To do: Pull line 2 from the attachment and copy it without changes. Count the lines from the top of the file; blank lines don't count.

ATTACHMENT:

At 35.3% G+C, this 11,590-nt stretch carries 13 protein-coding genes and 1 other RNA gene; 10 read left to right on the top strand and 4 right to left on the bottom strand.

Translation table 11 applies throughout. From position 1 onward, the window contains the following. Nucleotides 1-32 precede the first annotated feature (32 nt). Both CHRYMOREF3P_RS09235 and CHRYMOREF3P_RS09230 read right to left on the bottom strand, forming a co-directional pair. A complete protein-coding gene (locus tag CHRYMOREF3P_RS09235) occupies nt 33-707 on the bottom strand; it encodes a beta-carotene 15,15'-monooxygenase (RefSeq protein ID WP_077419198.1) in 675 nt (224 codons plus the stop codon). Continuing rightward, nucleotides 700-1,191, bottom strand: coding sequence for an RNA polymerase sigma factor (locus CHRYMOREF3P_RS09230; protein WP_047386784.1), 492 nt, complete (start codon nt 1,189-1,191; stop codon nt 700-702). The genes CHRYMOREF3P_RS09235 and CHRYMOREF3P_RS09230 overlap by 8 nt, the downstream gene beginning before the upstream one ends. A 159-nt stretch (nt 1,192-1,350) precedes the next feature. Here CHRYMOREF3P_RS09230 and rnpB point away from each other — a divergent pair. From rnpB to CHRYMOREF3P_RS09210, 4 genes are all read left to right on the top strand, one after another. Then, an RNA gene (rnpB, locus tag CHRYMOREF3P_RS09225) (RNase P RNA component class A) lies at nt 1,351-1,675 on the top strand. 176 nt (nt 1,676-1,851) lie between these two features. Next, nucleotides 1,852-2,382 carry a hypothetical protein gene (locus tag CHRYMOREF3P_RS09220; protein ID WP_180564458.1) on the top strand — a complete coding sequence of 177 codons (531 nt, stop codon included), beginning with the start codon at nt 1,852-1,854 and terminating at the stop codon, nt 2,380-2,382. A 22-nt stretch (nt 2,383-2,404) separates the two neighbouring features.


Translation table 11 applies throughout. From position 1 onward, the window contains the following. Nucleotides 1-32 precede the first annotated feature (32 nt). Both CHRYMOREF3P_RS09235 and CHRYMOREF3P_RS09230 read right to left on the bottom strand, forming a co-directional pair. A complete protein-coding gene (locus tag CHRYMOREF3P_RS09235) occupies nt 33-707 on the bottom strand; it encodes a beta-carotene 15,15'-monooxygenase (RefSeq protein ID WP_077419198.1) in 675 nt (224 codons plus the stop codon). Continuing rightward, nucleotides 700-1,191, bottom strand: coding sequence for an RNA polymerase sigma factor (locus CHRYMOREF3P_RS09230; protein WP_047386784.1), 492 nt, complete (start codon nt 1,189-1,191; stop codon nt 700-702). The genes CHRYMOREF3P_RS09235 and CHRYMOREF3P_RS09230 overlap by 8 nt, the downstream gene beginning before the upstream one ends. A 159-nt stretch (nt 1,192-1,350) precedes the next feature. Here CHRYMOREF3P_RS09230 and rnpB point away from each other — a divergent pair. From rnpB to CHRYMOREF3P_RS09210, 4 genes are all read left to right on the top strand, one after another. Then, an RNA gene (rnpB, locus tag CHRYMOREF3P_RS09225) (RNase P RNA component class A) lies at nt 1,351-1,675 on the top strand. 176 nt (nt 1,676-1,851) lie between these two features. Next, nucleotides 1,852-2,382 carry a hypothetical protein gene (locus tag CHRYMOREF3P_RS09220; protein ID WP_180564458.1) on the top strand — a complete coding sequence of 177 codons (531 nt, stop codon included), beginning with the start codon at nt 1,852-1,854 and terminating at the stop codon, nt 2,380-2,382. A 22-nt stretch (nt 2,383-2,404) separates the two neighbouring features.